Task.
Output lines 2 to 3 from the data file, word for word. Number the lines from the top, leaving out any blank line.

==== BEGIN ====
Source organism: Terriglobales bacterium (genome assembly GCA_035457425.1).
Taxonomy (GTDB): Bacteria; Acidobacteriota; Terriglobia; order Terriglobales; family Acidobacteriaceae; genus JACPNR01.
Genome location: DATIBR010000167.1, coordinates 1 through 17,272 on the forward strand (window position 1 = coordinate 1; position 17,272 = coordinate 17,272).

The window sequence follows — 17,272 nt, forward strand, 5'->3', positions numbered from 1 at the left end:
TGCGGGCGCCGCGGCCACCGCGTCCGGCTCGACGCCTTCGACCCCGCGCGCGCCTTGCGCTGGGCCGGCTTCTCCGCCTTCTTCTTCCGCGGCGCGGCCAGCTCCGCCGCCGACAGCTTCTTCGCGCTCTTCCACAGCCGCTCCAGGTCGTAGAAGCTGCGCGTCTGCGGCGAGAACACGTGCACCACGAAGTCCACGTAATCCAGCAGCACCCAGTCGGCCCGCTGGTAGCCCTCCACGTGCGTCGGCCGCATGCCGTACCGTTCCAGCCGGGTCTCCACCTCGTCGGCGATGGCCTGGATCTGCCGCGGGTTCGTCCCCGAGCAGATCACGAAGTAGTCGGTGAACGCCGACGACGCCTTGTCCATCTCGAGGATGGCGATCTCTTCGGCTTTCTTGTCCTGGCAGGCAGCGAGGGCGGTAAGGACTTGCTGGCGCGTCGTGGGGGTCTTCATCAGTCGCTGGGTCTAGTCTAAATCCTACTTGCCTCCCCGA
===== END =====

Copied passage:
Taxonomy (GTDB): Bacteria; Acidobacteriota; Terriglobia; order Terriglobales; family Acidobacteriaceae; genus JACPNR01.
Genome location: DATIBR010000167.1, coordinates 1 through 17,272 on the forward strand (window position 1 = coordinate 1; position 17,272 = coordinate 17,272).